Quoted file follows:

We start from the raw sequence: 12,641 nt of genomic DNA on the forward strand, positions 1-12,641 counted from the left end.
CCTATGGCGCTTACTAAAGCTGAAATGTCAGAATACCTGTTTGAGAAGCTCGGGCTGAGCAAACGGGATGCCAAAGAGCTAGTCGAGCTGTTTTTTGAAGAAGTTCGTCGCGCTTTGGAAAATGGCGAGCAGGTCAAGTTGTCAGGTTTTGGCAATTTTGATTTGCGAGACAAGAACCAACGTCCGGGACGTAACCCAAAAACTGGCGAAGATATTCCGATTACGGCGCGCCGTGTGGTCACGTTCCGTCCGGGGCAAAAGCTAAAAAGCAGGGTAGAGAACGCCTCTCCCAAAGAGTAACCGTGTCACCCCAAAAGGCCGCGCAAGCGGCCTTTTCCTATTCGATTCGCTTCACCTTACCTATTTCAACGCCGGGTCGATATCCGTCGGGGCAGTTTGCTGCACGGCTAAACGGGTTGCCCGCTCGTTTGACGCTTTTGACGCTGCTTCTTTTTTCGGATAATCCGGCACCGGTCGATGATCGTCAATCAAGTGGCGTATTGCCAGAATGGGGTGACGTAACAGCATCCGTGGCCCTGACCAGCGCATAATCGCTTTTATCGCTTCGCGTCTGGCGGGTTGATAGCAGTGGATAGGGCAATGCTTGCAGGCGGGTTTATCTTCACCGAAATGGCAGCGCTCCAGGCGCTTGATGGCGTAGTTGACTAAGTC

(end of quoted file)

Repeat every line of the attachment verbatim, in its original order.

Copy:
We start from the raw sequence: 12,641 nt of genomic DNA on the forward strand, positions 1-12,641 counted from the left end.
CCTATGGCGCTTACTAAAGCTGAAATGTCAGAATACCTGTTTGAGAAGCTCGGGCTGAGCAAACGGGATGCCAAAGAGCTAGTCGAGCTGTTTTTTGAAGAAGTTCGTCGCGCTTTGGAAAATGGCGAGCAGGTCAAGTTGTCAGGTTTTGGCAATTTTGATTTGCGAGACAAGAACCAACGTCCGGGACGTAACCCAAAAACTGGCGAAGATATTCCGATTACGGCGCGCCGTGTGGTCACGTTCCGTCCGGGGCAAAAGCTAAAAAGCAGGGTAGAGAACGCCTCTCCCAAAGAGTAACCGTGTCACCCCAAAAGGCCGCGCAAGCGGCCTTTTCCTATTCGATTCGCTTCACCTTACCTATTTCAACGCCGGGTCGATATCCGTCGGGGCAGTTTGCTGCACGGCTAAACGGGTTGCCCGCTCGTTTGACGCTTTTGACGCTGCTTCTTTTTTCGGATAATCCGGCACCGGTCGATGATCGTCAATCAAGTGGCGTATTGCCAGAATGGGGTGACGTAACAGCATCCGTGGCCCTGACCAGCGCATAATCGCTTTTATCGCTTCGCGTCTGGCGGGTTGATAGCAGTGGATAGGGCAATGCTTGCAGGCGGGTTTATCTTCACCGAAATGGCAGCGCTCCAGGCGCTTGATGGCGTAGTTGACTAAGTC